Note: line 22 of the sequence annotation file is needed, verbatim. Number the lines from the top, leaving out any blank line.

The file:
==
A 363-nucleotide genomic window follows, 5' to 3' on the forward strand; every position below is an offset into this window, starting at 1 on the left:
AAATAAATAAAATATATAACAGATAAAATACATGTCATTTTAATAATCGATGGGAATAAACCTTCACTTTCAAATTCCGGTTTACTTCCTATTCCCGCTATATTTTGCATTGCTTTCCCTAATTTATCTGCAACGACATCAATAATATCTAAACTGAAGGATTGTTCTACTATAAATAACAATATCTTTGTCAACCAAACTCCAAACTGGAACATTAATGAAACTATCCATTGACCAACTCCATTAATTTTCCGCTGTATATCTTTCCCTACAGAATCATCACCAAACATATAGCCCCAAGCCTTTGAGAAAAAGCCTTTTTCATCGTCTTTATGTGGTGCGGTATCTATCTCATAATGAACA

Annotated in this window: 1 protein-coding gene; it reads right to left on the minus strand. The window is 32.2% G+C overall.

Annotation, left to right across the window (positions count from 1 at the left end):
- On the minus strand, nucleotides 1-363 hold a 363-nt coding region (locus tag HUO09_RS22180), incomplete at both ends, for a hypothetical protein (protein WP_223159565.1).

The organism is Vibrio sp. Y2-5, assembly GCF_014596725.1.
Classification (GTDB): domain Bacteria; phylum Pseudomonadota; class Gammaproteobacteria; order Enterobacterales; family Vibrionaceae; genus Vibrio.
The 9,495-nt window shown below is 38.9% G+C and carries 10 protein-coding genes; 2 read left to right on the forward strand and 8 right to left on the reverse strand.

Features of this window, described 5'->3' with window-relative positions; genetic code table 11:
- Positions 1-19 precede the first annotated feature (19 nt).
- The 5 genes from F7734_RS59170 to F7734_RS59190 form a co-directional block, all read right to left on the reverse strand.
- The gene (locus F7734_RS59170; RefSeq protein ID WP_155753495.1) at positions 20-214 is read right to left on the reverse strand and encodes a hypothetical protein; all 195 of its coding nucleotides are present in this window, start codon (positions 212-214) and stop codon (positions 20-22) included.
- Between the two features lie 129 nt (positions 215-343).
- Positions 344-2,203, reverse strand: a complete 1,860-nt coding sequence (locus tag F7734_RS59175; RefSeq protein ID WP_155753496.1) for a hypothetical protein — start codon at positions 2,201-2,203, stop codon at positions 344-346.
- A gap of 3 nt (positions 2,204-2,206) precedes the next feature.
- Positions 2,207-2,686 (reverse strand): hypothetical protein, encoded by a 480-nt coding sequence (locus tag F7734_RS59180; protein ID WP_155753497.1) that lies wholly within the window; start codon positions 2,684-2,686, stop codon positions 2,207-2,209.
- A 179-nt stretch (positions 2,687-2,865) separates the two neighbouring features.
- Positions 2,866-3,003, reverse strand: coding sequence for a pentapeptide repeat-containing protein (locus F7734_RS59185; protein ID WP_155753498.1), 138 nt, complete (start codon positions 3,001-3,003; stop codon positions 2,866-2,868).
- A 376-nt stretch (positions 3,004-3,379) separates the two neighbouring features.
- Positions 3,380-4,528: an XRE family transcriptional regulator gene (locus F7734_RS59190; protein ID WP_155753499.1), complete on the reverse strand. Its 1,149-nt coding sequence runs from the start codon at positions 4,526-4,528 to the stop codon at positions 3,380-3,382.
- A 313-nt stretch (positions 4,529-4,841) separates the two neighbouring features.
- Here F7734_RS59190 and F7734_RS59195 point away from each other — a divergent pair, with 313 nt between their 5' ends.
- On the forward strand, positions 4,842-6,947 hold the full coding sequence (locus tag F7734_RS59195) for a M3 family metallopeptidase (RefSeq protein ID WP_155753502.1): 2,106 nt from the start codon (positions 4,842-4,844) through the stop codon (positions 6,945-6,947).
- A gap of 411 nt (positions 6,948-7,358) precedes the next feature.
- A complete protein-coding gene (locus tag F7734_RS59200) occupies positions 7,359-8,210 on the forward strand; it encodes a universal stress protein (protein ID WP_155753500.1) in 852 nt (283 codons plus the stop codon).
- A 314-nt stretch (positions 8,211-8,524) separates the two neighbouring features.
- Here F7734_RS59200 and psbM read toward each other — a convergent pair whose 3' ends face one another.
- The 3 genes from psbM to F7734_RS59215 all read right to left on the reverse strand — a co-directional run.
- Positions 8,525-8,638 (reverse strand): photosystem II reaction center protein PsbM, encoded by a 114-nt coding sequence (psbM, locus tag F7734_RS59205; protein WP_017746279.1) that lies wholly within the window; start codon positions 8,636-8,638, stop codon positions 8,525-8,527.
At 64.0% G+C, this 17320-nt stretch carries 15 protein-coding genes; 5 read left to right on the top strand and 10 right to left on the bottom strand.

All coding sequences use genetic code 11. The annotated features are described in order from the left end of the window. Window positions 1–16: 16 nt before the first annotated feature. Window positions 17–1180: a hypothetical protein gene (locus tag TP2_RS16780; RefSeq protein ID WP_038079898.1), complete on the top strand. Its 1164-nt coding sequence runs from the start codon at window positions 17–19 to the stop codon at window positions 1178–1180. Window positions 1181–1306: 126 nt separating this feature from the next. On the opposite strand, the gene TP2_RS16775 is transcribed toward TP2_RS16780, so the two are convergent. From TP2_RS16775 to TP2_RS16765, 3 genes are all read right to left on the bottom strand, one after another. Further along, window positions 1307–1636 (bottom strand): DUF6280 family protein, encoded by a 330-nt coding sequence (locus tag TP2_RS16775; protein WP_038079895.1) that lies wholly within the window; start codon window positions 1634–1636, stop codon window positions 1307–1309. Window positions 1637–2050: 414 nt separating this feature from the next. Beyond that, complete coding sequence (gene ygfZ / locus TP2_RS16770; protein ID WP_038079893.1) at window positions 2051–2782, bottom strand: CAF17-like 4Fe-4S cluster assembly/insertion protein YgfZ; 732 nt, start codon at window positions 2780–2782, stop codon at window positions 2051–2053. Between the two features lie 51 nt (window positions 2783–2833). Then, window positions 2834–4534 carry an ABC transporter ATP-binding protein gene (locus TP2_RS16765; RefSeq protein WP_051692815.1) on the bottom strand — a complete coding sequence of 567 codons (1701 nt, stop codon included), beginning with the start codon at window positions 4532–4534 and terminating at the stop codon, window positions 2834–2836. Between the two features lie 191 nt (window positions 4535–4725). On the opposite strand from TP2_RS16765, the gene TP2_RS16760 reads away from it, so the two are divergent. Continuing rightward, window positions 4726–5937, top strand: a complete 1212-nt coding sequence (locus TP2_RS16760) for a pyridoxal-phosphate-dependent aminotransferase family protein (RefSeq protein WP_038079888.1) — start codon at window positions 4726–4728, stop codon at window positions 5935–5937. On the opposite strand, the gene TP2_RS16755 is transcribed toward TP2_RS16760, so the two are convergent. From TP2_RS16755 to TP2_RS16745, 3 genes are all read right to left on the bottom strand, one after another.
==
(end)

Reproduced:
- Here F7734_RS59190 and F7734_RS59195 point away from each other — a divergent pair, with 313 nt between their 5' ends.